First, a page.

ANT / Central Aero-Hydrodynamic Institute / TsAGI
Founded by Bolshevik government December 1,1918 under Prof N. E. Zhukovskii; based on Moscow Technical University's pre-Revolution research organization. Departments for study of propellers, aero engines, aeronautical construction materials, flight testing, etc. Separate flight test center for Soviet Air Force established 1920; alternative centers for aero engines 1930 and materials 1932. Zhukovskii died 1921; succeeded by S. A. Chaplygin (1921-1941), N. I. Kharlamov, M. N. Shulzhenko and (since early 1960s) V. M. Myasischchev.
In 1924, Pavel Sukhoi joined the Central Aero and Hydrodynamic Institute, or TsAGI, eventually becoming a bureau design leader under Andrei N. Tupolev. After collaborating in the design of the ANT-25, Sukhoi was responsible for the design, in 1932, of one of the world's first single-seat low-wing cantilever monoplane fighters to embody such innovations as a. fully enclosed cockpit and a retractable undercarriage. This aircraft, the ANT-31, or 1-14, flew in October 1933, and series production of an improved version, the 1-14bis which first flew on February 14, 1934, was, in fact, ordered but cancelled two years later when it was found impossible to eradicate some of the fighter's shortcomings.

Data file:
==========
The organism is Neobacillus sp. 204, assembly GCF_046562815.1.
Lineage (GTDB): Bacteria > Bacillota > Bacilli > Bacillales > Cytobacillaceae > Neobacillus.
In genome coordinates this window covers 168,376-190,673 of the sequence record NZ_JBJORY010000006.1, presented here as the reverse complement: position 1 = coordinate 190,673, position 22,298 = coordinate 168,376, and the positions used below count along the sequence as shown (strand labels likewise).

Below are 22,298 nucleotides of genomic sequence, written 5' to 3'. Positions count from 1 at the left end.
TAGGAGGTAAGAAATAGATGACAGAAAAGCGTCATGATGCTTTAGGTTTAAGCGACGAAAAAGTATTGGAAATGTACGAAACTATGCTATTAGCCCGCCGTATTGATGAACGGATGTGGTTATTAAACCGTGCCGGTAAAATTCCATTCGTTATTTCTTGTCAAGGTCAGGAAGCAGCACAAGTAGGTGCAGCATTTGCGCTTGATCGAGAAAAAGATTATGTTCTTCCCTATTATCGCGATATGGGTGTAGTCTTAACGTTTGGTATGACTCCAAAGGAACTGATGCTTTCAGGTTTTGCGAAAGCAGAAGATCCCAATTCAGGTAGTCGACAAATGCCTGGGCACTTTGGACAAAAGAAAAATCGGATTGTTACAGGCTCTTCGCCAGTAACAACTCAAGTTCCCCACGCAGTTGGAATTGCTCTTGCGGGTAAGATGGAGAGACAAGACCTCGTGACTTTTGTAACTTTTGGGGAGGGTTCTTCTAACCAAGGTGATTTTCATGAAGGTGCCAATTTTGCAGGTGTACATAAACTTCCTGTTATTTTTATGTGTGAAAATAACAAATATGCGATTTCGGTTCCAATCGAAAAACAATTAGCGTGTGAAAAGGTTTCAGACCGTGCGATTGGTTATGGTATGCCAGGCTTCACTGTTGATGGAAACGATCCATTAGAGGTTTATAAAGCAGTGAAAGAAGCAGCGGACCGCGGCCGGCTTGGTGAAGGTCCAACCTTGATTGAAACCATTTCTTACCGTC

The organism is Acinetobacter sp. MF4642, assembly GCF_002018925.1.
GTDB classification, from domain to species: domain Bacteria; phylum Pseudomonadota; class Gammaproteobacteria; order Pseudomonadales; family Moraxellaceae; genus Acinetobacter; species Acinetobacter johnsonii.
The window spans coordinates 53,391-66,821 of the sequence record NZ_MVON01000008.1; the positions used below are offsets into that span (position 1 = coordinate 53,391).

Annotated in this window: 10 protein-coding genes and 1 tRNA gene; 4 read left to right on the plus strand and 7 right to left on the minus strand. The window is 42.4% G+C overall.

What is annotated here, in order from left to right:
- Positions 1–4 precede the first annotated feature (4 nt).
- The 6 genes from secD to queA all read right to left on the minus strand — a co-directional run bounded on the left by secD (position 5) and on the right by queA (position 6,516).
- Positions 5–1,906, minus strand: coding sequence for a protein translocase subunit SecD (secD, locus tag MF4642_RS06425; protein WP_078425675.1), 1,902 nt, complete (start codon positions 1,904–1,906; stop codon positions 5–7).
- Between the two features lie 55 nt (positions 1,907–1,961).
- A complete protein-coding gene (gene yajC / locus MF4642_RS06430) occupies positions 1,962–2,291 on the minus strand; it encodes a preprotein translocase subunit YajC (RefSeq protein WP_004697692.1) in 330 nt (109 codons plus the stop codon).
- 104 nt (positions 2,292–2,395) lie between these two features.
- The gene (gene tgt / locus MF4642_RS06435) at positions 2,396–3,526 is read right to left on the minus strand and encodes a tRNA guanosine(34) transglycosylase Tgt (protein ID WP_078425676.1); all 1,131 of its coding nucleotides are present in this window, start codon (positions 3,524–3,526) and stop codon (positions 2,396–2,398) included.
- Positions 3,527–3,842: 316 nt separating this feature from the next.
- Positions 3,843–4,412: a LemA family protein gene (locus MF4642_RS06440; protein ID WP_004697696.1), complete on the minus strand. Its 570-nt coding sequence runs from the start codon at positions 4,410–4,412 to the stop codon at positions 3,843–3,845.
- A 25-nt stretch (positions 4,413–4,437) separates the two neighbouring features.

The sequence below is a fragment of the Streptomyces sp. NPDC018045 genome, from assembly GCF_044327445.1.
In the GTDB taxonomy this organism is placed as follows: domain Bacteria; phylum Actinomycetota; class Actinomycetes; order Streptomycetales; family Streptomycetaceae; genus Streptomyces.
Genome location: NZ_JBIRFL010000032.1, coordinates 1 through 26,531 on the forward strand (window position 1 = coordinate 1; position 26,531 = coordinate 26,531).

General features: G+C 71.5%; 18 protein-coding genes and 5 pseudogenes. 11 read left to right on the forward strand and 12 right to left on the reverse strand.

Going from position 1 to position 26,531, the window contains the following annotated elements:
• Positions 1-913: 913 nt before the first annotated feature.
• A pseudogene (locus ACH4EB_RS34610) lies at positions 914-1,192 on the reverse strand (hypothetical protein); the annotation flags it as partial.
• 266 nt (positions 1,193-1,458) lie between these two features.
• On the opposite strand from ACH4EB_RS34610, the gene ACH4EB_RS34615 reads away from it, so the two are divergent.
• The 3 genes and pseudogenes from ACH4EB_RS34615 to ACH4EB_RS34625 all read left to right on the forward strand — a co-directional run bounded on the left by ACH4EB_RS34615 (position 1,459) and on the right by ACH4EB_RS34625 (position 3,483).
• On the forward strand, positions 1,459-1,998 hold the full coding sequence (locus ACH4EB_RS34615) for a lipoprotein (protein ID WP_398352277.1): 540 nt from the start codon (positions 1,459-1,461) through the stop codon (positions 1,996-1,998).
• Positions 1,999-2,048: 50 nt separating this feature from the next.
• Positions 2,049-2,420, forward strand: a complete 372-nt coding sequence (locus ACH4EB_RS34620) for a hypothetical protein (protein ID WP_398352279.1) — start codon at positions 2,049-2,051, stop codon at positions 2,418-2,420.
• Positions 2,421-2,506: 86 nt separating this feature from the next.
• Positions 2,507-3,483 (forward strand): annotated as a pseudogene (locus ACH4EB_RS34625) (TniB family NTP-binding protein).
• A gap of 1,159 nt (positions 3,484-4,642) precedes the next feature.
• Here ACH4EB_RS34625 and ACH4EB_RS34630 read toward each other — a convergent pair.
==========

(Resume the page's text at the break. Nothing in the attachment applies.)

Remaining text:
New facility built 1931 at Stakhanov, Moscow; continued until 1939. Most aircraft designs before Second World War carried ANT designations, other designers also employed, some eventually heading their own bureaus, e.g. Petlyakov and Sukhoi.
Aircraft with TsAGI designations included Komta twin-engined 10-passenger triplane of 1922; 1- EA to 5-EA and A-4 to A-15 series of helicopters and autogyros from various designers between 1928-1940; and TsAGI-44 (MTB-2) four-engined flying-boat bomber, redesignated from ANT-44 after arrest of Tupolev in 1936.
After Second World War TsAGI became purely research center and moved to new premises at Zhukovskaya, near Ramenskoye. New facilities since provided for new Hydrodynamic Institute at Novosibirsk.